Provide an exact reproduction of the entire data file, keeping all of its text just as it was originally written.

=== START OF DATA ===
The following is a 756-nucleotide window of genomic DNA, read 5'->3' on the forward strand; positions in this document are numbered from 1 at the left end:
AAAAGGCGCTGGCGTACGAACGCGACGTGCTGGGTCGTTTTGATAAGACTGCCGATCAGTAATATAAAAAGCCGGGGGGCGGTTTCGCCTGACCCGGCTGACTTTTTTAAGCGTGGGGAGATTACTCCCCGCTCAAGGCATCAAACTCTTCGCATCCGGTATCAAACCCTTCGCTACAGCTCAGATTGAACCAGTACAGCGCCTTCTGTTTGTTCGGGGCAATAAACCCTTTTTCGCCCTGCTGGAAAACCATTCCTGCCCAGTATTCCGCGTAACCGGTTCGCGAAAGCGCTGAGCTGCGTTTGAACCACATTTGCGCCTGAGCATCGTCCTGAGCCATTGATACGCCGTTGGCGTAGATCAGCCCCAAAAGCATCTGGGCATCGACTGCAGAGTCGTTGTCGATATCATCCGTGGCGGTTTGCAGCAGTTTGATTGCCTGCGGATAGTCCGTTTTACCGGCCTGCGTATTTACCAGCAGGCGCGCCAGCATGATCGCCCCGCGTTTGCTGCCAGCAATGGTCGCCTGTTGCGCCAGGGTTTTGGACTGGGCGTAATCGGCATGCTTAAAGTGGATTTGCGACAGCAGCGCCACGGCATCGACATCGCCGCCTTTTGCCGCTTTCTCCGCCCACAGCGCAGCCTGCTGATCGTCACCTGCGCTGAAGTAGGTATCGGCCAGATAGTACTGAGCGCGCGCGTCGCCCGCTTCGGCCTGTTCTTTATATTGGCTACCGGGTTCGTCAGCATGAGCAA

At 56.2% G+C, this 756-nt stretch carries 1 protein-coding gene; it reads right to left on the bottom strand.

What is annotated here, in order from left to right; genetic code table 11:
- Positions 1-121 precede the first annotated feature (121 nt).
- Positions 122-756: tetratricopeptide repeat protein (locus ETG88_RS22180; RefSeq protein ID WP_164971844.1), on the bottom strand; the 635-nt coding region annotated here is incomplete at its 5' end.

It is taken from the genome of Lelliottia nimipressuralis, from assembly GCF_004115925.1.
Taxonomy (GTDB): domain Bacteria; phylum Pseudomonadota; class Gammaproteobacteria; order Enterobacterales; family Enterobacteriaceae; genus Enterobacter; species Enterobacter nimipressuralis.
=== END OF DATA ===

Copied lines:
The following is a 756-nucleotide window of genomic DNA, read 5'->3' on the forward strand; positions in this document are numbered from 1 at the left end:
AAAAGGCGCTGGCGTACGAACGCGACGTGCTGGGTCGTTTTGATAAGACTGCCGATCAGTAATATAAAAAGCCGGGGGGCGGTTTCGCCTGACCCGGCTGACTTTTTTAAGCGTGGGGAGATTACTCCCCGCTCAAGGCATCAAACTCTTCGCATCCGGTATCAAACCCTTCGCTACAGCTCAGATTGAACCAGTACAGCGCCTTCTGTTTGTTCGGGGCAATAAACCCTTTTTCGCCCTGCTGGAAAACCATTCCTGCCCAGTATTCCGCGTAACCGGTTCGCGAAAGCGCTGAGCTGCGTTTGAACCACATTTGCGCCTGAGCATCGTCCTGAGCCATTGATACGCCGTTGGCGTAGATCAGCCCCAAAAGCATCTGGGCATCGACTGCAGAGTCGTTGTCGATATCATCCGTGGCGGTTTGCAGCAGTTTGATTGCCTGCGGATAGTCCGTTTTACCGGCCTGCGTATTTACCAGCAGGCGCGCCAGCATGATCGCCCCGCGTTTGCTGCCAGCAATGGTCGCCTGTTGCGCCAGGGTTTTGGACTGGGCGTAATCGGCATGCTTAAAGTGGATTTGCGACAGCAGCGCCACGGCATCGACATCGCCGCCTTTTGCCGCTTTCTCCGCCCACAGCGCAGCCTGCTGATCGTCACCTGCGCTGAAGTAGGTATCGGCCAGATAGTACTGAGCGCGCGCGTCGCCCGCTTCGGCCTGTTCTTTATATTGGCTACCGGGTTCGTCAGCATGAGCAA

At 56.2% G+C, this 756-nt stretch carries 1 protein-coding gene; it reads right to left on the bottom strand.

What is annotated here, in order from left to right; genetic code table 11:
- Positions 1-121 precede the first annotated feature (121 nt).
- Positions 122-756: tetratricopeptide repeat protein (locus ETG88_RS22180; RefSeq protein ID WP_164971844.1), on the bottom strand; the 635-nt coding region annotated here is incomplete at its 5' end.

It is taken from the genome of Lelliottia nimipressuralis, from assembly GCF_004115925.1.
Taxonomy (GTDB): domain Bacteria; phylum Pseudomonadota; class Gammaproteobacteria; order Enterobacterales; family Enterobacteriaceae; genus Enterobacter; species Enterobacter nimipressuralis.